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Discussion Starter · #1 ·
Hi ! I got this little 1.5 year old AQHA gelding about a month ago. He looks the same as he did when he arrived, slightly under weight. He has had access to grass, hay, and is fed Equine Junior daily. He also gets a little sweet feed mixed in because he isnt in love with the Equine Junior taste. Any tips on getting him fatter ? He will be dewormed this week. You can see in the pics his ribs are visible. I have never owned one this young so I know theres alot to learn !
 

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Discussion Starter · #5 ·
There's a reason why it's said to look at them at 3 hrs., 3 days, 3 weeks, 3 months and then hide them behind the barn until 3 years. They fatten up, get growth spurt, get all ribby and all belly and butt high and then level out and fatten up, over and over. Just feed him good quality feed in the amount for the weight you want him to be and 24/7 hay and he'll be fine. I'd toss the sweet feed, except as a treat, and if you withhold anything but the Equine Jr., he'll love it real soon.
That's funny, I havent heard this before Haha! I will take your advice and knock the sweet feed. He is a little butt high but I am thinking he will even out!
 

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Discussion Starter · #6 ·
Body score is about fat covering, not muscle, on six points of the body - not just ribs. He looks fine to me. You don't want a blimp on toothpicks, especially on a young, growing horse. Make sure that his diet is balanced (sufficient vitamins and minerals - not just calories) and let him be a horse and grow slowly.
Good advice! I forgot to mention he has loose mineral as well. I'm hoping I'm setting him up for success!
 

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Discussion Starter · #7 ·
Long yearlings are notoriously unattractive. Lol. I don’t think he looks particularly thin. I think next year you will see a much better looking animal, as he gets fitted up for work and loses that baby belly.

Young horses, as you bring him to work, are often a bit thinner than anything older too. Just feed him well and don’t overthink it too much.
He hasnt been worked much yet. Who ever raised him up until the auction did a heck of a job. Now that he has a good foundation I'm going to let him fill out before starting under saddle! I think you're right, he will only get better looking Haha! Thanks for the advice
 

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Discussion Starter · #11 ·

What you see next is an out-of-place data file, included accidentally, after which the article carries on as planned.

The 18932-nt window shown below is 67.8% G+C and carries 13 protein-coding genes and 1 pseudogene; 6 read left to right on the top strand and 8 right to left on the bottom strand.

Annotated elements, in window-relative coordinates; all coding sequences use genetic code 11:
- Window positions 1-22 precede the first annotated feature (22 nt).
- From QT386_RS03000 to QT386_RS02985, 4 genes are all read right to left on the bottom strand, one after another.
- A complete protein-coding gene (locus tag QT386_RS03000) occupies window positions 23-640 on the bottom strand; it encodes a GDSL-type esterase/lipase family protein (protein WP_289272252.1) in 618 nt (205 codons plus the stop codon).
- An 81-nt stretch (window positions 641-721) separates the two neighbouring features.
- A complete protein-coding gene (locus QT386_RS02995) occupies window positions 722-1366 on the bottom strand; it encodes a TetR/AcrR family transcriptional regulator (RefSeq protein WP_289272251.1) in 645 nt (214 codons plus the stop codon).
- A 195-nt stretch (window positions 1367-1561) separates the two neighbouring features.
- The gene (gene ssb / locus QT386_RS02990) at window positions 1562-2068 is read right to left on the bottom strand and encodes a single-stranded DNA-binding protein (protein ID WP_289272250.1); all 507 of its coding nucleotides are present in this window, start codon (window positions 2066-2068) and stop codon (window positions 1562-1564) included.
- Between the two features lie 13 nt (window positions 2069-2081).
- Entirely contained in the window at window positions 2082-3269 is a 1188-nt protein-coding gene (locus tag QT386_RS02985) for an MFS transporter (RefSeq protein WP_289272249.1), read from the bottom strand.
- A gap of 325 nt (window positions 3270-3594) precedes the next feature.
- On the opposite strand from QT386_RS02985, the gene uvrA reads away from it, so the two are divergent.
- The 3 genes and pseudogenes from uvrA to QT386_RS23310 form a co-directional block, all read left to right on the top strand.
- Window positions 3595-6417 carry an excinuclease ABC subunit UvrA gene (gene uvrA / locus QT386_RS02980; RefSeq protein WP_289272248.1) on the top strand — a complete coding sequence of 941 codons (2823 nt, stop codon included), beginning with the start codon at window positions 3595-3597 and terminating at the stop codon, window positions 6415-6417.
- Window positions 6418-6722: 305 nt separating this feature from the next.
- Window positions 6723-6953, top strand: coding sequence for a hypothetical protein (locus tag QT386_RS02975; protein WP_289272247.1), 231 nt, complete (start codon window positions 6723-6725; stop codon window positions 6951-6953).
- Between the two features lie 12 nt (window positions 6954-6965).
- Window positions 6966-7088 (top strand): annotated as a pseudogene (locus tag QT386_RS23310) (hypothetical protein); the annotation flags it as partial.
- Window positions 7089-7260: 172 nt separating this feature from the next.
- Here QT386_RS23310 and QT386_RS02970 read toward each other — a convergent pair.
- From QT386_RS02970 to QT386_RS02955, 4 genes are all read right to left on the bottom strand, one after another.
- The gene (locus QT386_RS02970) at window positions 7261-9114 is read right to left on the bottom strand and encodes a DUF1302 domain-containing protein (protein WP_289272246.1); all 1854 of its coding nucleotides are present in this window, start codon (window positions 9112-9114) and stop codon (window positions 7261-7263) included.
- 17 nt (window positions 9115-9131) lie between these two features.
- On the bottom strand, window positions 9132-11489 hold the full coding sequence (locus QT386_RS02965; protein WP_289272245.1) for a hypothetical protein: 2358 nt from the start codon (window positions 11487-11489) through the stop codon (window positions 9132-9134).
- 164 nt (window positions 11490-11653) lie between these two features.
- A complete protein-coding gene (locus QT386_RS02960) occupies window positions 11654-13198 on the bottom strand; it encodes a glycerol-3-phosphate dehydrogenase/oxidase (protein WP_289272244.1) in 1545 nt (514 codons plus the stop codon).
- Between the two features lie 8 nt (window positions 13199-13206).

There are a number of reasons why you bought this horse from a horse trader, and not a kill pen. Canner buyers don't buy yearlings, there's just not that much to them. And the price of horses right now is crazy high. No one is going to can a nice yearling and take meat price. Most canner buyers are also horse traders. If they can get a good buy on a horse that they know they can sell for a profit, they do.
Your's is a nice looking colt. It's not that he's thin, he looks like he just could use some "horsekeeping". I would worm him, wait a couple weeks, and do it again. I would also get his teeth checked, even yearlings can need dental help.
Then just plenty of good hay and time.
I'm not a big fan of a lot of grain, I like my horses to grow slower. It would be better if he can be turned out on a large pasture to just let run and be a horse.
He's got the possibility of growing up into a fine horse.
I was very curious how he ended up at a lot with "kill pen" in the name. However, he was priced very well for being gentled, papered, and gelded. Makes me wonder "what's wrong with him " sometimes. Not sure how the whole trading thing works but I looked up his breeder and they've achieved a 50 year heritage breeding acknowledgment from AQHA. Very curious!
 

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Discussion Starter · #14 ·
Probably because most canner buyers are also horse traders. If they can find a good horse at a good price, one they know they can easily resell for a profit, they will buy it. It does not mean the horse is going to the plants.
So you got papers on this colt? If he had indeed been in the pens to ship, you would not have gotten papers.
They got this colt for resell. Plus, if the breeder had sold this colt to go to the plant, they would not have supplied the registration.
You bought the colt from a horse trader.
If you got a good deal, and the papers, good for you! It was a good day.
I see. Well technically, this lot got him from an auction and that's why his papers came with him. I guess he went for a very low price so they lot scooped him up. Thanks for all the info!
 
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